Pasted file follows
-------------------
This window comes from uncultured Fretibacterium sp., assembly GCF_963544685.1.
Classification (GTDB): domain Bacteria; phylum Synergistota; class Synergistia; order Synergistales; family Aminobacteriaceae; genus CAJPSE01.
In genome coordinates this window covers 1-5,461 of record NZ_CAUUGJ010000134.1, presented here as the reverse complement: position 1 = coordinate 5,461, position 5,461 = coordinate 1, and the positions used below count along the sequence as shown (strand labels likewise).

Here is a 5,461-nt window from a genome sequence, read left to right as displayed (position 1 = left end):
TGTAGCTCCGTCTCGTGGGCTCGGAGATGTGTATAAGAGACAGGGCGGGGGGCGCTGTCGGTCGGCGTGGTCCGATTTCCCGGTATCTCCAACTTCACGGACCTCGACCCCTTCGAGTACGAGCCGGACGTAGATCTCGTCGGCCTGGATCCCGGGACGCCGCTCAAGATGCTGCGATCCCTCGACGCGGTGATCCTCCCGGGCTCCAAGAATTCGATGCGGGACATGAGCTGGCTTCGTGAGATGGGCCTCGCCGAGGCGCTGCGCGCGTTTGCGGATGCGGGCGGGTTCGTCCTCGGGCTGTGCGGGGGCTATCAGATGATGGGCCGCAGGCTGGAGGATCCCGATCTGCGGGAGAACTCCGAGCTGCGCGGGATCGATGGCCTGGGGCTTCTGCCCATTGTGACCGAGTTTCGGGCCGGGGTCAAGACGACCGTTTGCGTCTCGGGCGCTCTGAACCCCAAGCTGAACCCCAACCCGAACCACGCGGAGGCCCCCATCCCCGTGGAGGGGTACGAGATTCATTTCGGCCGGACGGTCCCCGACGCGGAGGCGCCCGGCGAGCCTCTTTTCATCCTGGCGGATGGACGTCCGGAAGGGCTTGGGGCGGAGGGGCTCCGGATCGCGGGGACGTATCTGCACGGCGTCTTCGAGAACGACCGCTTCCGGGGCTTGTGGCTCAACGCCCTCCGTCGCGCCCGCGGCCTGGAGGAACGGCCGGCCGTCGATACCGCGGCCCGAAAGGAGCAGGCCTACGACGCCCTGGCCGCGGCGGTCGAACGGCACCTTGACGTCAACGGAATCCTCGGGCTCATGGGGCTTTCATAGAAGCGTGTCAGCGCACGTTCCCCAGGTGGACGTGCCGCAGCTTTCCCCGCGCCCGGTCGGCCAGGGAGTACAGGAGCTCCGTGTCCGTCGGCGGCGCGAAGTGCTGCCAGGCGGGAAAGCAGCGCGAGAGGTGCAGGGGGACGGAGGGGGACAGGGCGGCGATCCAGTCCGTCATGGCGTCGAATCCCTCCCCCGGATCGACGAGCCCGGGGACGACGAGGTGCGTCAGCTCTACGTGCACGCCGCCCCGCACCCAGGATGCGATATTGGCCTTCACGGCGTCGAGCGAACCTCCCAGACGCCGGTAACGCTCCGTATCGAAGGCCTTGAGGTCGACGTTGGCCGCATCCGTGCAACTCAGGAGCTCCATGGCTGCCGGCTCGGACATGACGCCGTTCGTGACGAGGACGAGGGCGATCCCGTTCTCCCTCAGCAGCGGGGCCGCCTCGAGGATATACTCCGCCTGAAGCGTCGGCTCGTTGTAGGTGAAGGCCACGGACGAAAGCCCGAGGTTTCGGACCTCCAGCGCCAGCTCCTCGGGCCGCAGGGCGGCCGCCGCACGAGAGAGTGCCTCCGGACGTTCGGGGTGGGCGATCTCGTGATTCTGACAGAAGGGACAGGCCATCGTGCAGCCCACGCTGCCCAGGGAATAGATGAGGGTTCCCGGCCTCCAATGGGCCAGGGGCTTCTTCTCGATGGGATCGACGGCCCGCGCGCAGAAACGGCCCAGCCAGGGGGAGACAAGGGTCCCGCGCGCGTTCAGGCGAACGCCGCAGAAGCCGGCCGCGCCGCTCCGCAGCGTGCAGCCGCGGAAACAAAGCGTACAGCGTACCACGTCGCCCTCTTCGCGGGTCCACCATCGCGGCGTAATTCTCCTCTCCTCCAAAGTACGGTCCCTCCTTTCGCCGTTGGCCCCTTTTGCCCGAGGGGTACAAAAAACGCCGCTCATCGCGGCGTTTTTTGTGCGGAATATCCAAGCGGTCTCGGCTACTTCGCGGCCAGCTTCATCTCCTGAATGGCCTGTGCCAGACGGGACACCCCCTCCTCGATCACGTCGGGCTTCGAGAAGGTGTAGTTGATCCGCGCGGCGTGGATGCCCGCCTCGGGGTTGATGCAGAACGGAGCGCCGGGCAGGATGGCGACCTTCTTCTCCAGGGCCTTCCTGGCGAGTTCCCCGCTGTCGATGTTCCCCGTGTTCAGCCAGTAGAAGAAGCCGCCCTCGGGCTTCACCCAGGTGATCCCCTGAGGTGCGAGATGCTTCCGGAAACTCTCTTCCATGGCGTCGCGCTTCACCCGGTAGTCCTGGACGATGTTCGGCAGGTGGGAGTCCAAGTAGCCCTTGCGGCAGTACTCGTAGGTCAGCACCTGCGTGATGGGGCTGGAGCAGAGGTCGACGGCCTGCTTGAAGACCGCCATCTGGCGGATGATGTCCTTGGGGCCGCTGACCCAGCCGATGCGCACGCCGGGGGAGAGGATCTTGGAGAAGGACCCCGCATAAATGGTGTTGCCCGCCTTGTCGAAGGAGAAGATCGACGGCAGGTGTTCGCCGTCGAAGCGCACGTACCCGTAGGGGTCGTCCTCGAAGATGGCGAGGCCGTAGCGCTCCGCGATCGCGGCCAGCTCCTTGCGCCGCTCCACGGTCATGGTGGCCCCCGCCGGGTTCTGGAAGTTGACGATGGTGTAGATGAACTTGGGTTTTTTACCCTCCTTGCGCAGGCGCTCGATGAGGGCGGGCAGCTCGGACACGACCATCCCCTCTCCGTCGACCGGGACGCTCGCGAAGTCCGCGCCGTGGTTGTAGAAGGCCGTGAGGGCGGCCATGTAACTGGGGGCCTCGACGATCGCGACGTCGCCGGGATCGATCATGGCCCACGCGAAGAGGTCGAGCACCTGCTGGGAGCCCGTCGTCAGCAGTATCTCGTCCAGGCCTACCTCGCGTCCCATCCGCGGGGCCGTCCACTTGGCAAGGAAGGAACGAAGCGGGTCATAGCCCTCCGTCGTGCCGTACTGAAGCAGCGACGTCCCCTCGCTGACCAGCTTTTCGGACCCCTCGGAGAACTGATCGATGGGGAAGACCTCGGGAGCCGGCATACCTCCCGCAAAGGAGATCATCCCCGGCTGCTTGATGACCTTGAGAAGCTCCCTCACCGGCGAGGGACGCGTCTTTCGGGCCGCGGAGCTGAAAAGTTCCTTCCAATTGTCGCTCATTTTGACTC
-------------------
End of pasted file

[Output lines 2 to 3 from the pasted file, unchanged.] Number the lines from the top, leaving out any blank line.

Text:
Classification (GTDB): domain Bacteria; phylum Synergistota; class Synergistia; order Synergistales; family Aminobacteriaceae; genus CAJPSE01.
In genome coordinates this window covers 1-5,461 of record NZ_CAUUGJ010000134.1, presented here as the reverse complement: position 1 = coordinate 5,461, position 5,461 = coordinate 1, and the positions used below count along the sequence as shown (strand labels likewise).